Wednesday, March 28, 2018

March Primrose

Well, Monday gave me a night short on sleep. Late dinner with friends, late writing, late night communicating with home (confused? I mean the one in Wisconsin) and an early wake up. In Tuesday's morning hours, I had to do a bang up cleaning of the apartment, have one last coffee with a friend, and then a bus to catch for the Warsaw airport (with my sister along for that last conversation).

I will not be back to Warsaw until early fall, but friends whose own apartment will be undergoing a renovation, will be camping out in my Tamka home. I cannot allow for there to be a speck of dust when they move in!

On this cloudy and somewhat cool morning I really appreciate the cafe Stor on the ground floor of my building. It's extraordinarily popular among hip young people -- all day long they sip coffees and infusions and later -- wine, and during more recent trips I've never seen it uncrowded. But in the wee hours of the morning, it's tame and so this is where I meet my friend for our last (all too short) review of life as we have known it in the months we've lead our lives on separate sides of that darn vast ocean. 

I wait for her and to the amusement of the hip young people, I set the camera for the usual...


And when my friend comes, we momentarily take out our cameras again...


... and we drink our morning brews and eat our terribly decadent but very good apple berry cake...


And puff! The hour is gone.

I sometimes wonder how it is that an hour can feel so short...

Up to my place, pick up suitcase and backpack and pajak. What's that?? -- you ask. Well now, my younger daughter has for a very long time requested this piece of Polish folk art. It's made out of paper and it looks like this:


I've laughed it off. Where could I possibly find something that so belongs to another era? But, when my girl suggested that she might want it for the baby's room, well, I got serious and I asked Karolina for help. And now I am lugging (ha! It's actually incredibly lightweight) this ungainly (that it is) pajak and I am hoping against hope that I can tote it on board, along with my suitcase and backpack. I will love Air France forever (well, at least until they cancel on me due to a strike) if they will allow me to sneak this on.

Apartment in order. My sister and I leave for the bus. One last Warsaw scene, of school children, on an outing...


You can't really see them? How about this closer shot:


When you think of the ways in which these kids are set apart from my generation (when we were that age) -- well, it's mind boggling. Possibly the only thing they have in common with my classmates their age is that when our class went walking, we were as bundled up against the coldest temperatures (even as it's not that cold outside) as they are. It's a Polish thing.

But where are they heading, these Warsaw kids? These youngsters, they're going to speak out some day soon about how they would like to see themselves: as Poles, looking after Poles, or as Poles belonging also to a wider European community. (I'm told somewhere between two and six million Poles work in Western Europe, though most say they probably will return to their friends and family back home. Eventually.)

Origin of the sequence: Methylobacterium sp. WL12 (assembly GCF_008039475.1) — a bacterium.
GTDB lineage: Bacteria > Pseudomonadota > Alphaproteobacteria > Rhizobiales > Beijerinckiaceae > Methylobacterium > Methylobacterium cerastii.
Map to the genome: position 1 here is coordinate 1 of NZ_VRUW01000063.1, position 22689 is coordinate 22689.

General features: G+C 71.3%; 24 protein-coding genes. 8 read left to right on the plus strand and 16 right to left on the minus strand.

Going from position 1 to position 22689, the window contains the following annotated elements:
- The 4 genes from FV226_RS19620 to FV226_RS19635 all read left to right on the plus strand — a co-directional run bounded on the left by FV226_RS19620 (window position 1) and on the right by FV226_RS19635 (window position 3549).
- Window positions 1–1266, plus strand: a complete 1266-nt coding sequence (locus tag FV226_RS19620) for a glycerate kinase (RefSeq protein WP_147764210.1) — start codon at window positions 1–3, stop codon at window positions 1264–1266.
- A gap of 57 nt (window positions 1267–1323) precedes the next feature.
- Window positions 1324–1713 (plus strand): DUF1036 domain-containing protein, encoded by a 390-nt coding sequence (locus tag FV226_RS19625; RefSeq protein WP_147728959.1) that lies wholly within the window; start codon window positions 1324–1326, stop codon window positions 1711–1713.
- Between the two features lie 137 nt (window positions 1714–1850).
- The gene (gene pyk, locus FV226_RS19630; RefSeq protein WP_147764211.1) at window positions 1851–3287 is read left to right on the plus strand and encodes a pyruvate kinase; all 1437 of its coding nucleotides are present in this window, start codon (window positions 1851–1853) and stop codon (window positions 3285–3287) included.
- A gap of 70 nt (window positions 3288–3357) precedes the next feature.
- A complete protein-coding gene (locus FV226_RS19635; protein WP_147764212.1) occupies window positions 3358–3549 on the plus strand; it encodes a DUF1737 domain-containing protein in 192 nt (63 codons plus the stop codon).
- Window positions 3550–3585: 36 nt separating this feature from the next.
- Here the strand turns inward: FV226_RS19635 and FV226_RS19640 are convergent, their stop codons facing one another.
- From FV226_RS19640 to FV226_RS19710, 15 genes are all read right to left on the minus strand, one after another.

Bus comes, then leaves. Airplane comes, leaves, lands.

And several hours later, I am in a soggy but warm Paris.

As always, on my way to the hotel, I sidestep into the Luxembourg gardens.

What a difference a day (or four) makes! Chestnut buds are fully unfurled. And there are primroses everywhere!


I'm given a lovely room that has both the street view and, on the rear end, a courtyard view. I know it's supposed to rain and rain and rain today. But is that sunshine?


It's wet, it's sunny, it's raining, it's not. Families, children, girls, strollers. My mind wonders to home.


I pass my favorite bakery. A chocolate egg covered with macrons? I must call Snowdrop!


And I do. Motorcycles roar past, people rush in their usual urban pedestrian way, and then the drizzle comes, but still, here I am, standing under the awning of this pastry shop talking to Snowdrop on Facetime about macarons!

But in reality, my attentions, as all our family's attentions are focused on my younger daughter.  She is in labor. Ten days ahead of schedule.

I walk through the Luxembourg Gardens -- so much more vibrant now than four days ago! Trees with leaves, grass -- greener than green, and the flowers! Oh, the flowers! It's all so sudden!


Dinner now. All the while texting, texting. I tell the world why I am texting so much!


Walk home. World's in love. Yeah, it's spring. In love.


Night time. I try (with little success) to sleep.

I sometimes wonder how it is that a night can feel so long.

At 10:18 a.m. Chicago time (so on March 28), nine days ahead of schedule, Primrose is born.

Primrose. Latin for first rose.

A quote from those who know their blooms: primroses are some of the earliest flowers to bloom. In fact, they often bloom when mornings are still dark and the ground is still frozen. Desirable for their tolerance of cold temperatures and for their bright, cheerful flowers.

Mother, father, and exquisite daughter are doing fine. I'm exhausted.


is it Tuesday? no? well then, what happened?

Dear Ocean readers,

I'm sure you thought I could not/did not write yesterday. So crazy busy, she just lost it! Ha! Skipped a day! Had to slow down!

In fact, I did write a post, but I did not publish it. I just didn't like the ending and could not fix it.

Worry not, I'll get back to it in a couple of hours.

In the meantime, enjoy the sunshine if sunshine there be in your home town, village or city!

I'll be back shortly.